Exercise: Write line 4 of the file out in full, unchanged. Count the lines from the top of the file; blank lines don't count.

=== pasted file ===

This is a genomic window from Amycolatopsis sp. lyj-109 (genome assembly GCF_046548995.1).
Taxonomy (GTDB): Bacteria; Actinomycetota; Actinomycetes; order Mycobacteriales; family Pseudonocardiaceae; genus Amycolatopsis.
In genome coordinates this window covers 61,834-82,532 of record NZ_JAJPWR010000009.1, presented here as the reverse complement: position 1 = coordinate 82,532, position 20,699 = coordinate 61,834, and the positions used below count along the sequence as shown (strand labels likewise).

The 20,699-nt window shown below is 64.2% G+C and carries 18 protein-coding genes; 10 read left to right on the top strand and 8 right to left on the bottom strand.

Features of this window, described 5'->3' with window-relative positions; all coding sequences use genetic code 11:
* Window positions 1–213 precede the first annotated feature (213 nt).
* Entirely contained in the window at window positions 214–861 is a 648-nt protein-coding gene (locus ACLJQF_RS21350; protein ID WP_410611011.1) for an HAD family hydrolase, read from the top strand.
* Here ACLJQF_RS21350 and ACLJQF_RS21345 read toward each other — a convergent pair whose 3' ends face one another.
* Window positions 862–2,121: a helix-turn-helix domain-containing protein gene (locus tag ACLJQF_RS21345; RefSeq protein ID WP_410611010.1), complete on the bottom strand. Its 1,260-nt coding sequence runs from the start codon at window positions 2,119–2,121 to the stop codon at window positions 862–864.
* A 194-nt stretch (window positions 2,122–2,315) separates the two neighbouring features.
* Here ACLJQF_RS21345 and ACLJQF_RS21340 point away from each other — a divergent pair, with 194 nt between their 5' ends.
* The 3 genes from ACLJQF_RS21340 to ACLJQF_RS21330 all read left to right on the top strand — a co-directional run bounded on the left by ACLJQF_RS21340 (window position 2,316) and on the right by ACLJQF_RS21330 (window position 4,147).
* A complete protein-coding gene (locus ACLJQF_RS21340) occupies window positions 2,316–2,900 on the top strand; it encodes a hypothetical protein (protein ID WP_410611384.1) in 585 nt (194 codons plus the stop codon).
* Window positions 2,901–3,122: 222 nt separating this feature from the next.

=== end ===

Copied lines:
The 20,699-nt window shown below is 64.2% G+C and carries 18 protein-coding genes; 10 read left to right on the top strand and 8 right to left on the bottom strand.